Marcelo has no concept of class distinction until he sees three things: that the houses in Robert Steely's neighborhood are closer together than in his own, that Amos's yard is full of faded lawn ornaments, and that Ixtel has to live in a convent that used to be a mansion but now houses more than 40 people. He's so naïve about this stuff that he never mentions poverty in Marcelo in the Real World; we're not sure if he even really comprehends how money works. After all, he's never had to. But nothing says "awakening to class differences" like a private-school kid with his own custom treehouse discovering pink flamingos, Bud Light, and fiddle music for the first time.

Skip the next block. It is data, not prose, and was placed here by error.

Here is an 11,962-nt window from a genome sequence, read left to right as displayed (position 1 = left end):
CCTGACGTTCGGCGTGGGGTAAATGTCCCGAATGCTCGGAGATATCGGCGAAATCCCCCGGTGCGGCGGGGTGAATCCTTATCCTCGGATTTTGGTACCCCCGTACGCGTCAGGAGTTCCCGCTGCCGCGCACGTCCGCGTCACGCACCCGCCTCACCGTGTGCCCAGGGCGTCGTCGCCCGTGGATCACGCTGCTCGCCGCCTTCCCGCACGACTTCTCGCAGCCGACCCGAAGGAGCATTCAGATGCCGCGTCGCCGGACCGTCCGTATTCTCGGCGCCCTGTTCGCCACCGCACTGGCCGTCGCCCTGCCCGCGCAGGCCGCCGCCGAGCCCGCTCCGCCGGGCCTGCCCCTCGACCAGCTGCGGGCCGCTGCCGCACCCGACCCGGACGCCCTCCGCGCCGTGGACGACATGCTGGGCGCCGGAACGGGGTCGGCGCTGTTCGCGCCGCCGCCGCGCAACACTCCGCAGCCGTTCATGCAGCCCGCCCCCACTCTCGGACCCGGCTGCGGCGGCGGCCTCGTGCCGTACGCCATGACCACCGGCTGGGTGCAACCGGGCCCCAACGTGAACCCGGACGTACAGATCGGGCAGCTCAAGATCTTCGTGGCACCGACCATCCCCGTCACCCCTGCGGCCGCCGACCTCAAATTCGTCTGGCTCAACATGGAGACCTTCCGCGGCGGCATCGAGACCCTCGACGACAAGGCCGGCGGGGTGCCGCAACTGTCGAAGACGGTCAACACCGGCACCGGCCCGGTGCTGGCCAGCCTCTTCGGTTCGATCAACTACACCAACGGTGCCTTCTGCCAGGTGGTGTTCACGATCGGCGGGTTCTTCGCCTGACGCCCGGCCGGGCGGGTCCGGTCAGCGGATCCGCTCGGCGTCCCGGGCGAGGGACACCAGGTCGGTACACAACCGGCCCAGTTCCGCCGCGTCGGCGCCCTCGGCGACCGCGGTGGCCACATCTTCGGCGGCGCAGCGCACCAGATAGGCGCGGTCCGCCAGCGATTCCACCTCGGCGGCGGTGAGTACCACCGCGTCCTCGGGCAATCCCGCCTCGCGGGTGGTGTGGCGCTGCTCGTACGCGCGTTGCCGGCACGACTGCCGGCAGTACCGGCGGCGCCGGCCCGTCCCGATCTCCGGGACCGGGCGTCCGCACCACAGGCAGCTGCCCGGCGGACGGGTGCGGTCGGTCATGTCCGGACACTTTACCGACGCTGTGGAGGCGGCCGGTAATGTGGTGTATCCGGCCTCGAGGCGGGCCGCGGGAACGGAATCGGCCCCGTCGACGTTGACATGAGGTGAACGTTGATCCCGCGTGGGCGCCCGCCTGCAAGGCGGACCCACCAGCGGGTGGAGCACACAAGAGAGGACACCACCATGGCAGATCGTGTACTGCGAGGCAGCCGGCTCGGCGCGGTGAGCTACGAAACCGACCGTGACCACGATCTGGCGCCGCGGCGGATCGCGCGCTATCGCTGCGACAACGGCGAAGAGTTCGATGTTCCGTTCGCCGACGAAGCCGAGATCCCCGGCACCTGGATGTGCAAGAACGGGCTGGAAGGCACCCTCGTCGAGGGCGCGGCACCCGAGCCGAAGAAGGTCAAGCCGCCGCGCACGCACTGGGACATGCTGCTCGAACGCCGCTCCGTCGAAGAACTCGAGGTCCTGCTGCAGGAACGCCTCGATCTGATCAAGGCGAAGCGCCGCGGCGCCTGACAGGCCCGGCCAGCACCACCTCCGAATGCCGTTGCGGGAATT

Stork shows us that some people are less fortunate than others by detailing their possessions—for example, Jasmine owns only a keyboard and CDs, while Wendell has a yacht.
Even though his mother, a nurse, makes significantly less money than Arturo, and probably even less than Jerry Garcia, Marcelo chooses to follow in her footsteps rather than his father's because he doesn't care a lick about moolah.